After a long night of studying in the library, SMU sophomore Katie Smith now faces the long walk alone in the dark to her dorm on the opposite side of campus. This isn’t the optimal choice, as she fears for her safety. She decides to call Giddy-Up for a ride home.
The phone rings and rings and rings until it is forwarded to Giddy-Up’s answering machine. She hangs up and calls again. Once again, the call is sent to voicemail. Defeated, Smith braves the voyage home. Walking at a brisk pace, she spots Giddy-Up golf carts. Some are empty and some are carrying two to three passengers. She even spots three guys riding another. She’s left puzzled and annoyed with the Giddy-Up service. This is a common scenario experienced by many students at SMU.
Giddy-Up is an on-campus security escort service that offers free rides to students across SMU’s campus.
Five drivers chauffeur students every evening from 7 p.m. to 3 a.m., with one dispatcher who fields all of the incoming calls. On weekdays there are two daytime drivers available to help students.
“The Giddy-Up program is intended to help promote safety on campus by providing safety escorts,” Director of SMU Parking and ID Services Mark Rhodes explains. “If you are in a situation on campus where you are concerned about your personal safety or if you have a mobility issue (can’t walk due to illness or injury) the Giddy-Up service is intended for you.”
“The people on the cart are usually friendly and I feel safe on campus because I don’t have to walk alone,” SMU sophomore Ashlee Queathem said.
SMU Giddy-Up supervisor and dispatcher Romeo Hart answers all of the incoming calls while also driving a golf cart himself. With over 100 incoming calls an hour, Hart is not able to answer all of them.
“That phone is chirping all the time, all the time, all the time, all the time. [There’s] not time to return calls, [nor] time to [return] messages or anything like that,” Parking and Giddy-Up Services supervisor Richard Holloway said.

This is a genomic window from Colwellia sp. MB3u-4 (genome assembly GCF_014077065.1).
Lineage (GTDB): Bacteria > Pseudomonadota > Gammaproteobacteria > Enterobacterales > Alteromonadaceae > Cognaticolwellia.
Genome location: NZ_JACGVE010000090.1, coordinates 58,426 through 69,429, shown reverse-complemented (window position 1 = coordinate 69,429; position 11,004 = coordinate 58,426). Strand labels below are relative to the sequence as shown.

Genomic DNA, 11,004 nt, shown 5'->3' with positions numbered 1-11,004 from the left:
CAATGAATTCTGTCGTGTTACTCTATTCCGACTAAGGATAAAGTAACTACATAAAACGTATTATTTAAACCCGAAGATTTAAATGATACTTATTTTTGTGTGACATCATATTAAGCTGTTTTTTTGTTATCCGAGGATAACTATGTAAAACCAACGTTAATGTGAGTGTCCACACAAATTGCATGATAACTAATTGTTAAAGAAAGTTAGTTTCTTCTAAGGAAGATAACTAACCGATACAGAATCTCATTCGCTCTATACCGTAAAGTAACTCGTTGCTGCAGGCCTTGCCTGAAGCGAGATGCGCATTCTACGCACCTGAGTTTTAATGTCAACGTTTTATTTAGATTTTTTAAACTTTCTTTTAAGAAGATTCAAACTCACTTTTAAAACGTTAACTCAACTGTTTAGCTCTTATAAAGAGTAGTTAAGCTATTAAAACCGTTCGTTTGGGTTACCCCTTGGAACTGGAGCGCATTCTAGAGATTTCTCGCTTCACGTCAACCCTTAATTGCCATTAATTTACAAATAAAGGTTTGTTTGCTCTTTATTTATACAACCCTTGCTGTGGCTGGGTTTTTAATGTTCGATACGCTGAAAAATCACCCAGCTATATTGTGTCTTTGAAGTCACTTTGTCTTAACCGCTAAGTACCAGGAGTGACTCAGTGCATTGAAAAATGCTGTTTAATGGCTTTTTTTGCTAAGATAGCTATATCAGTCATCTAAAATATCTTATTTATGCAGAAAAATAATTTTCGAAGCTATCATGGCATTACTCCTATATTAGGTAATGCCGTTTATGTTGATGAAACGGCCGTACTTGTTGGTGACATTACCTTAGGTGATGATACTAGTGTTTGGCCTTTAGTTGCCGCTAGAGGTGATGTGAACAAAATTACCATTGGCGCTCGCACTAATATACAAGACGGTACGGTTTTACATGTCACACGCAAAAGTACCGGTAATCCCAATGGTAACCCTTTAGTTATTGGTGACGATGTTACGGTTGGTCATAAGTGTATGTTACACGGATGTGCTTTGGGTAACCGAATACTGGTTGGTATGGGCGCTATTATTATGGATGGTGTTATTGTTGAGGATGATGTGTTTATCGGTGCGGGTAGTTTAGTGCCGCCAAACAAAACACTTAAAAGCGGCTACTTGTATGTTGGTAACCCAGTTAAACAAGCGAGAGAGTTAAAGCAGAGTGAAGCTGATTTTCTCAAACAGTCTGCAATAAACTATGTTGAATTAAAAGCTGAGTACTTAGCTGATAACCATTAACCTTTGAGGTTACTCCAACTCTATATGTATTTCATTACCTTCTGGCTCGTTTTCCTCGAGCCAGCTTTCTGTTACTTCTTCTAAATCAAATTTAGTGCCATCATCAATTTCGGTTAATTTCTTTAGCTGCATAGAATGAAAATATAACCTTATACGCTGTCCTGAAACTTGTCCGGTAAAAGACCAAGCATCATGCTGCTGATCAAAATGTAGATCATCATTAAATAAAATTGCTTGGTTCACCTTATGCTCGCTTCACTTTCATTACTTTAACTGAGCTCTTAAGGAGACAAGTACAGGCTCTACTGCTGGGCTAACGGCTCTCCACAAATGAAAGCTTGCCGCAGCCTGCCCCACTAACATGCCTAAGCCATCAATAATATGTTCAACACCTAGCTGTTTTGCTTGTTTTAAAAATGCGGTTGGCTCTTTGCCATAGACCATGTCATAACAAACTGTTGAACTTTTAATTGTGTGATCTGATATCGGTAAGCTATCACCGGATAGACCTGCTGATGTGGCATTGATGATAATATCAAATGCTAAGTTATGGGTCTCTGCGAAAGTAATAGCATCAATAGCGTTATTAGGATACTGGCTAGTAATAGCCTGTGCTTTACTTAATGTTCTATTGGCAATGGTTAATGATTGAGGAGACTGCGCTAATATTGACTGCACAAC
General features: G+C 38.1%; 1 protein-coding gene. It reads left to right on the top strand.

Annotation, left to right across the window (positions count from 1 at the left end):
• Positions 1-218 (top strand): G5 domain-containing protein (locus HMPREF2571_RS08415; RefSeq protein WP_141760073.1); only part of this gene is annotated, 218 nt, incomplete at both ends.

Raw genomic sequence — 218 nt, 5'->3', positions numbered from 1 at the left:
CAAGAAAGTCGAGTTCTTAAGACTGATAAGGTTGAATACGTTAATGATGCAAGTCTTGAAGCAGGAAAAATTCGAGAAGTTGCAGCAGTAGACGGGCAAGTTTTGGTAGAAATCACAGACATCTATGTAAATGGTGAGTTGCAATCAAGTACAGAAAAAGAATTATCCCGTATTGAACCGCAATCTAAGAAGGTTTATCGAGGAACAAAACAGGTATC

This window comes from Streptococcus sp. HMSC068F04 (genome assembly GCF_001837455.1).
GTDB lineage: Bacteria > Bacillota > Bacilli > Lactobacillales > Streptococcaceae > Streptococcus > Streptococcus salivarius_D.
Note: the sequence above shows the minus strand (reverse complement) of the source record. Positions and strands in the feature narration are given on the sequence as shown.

“There are only a few Giddy-Up drivers available at one time to serve [an] entire campus, and people should only request rides when they truly need them,” Rhodes said.
Students’ impatience and misuse of the service also contributes to this problem.
According to Hart, the time consumption of Giddy-Up is often overlooked.
“Some people call and not even two minutes have passed by and they say, ‘Hey, can I get a Giddy-Up? I just called for a Giddy-Up, where is it?’ And when you get there, [the student] is still not outside.”
“The most frustrating part [about my job] would be on nights where I feel like students take advantage of Giddy-Up. They want a ride from Boaz to Cox School of Business, which is like literally next to each other,” Hart said.
Many aspects of the system need to be improved, including students’ proper use of the service and a more efficient dispatch service.
A solution to the latter problem will hopefully be solved in the near future with the upcoming release of a Giddy-Up app.
“We wanted to create something to improve safety and convenience for students. This was an area where we could have an impact,” Giddy-Up app developers and SMU juniors Tom Kennedy and Patrick Leopard said. “Efficiency is what Giddy-Up lacks today, and makes it inconvenient and difficult for students to use.”
Kennedy and Leopard’s main focus has been on improving the dispatching system. The Uber-like app will feature a ride request system that will notify the student of the cart’s arrival and simplify the process as a whole.
The Giddy-Up app will be available for download this summer.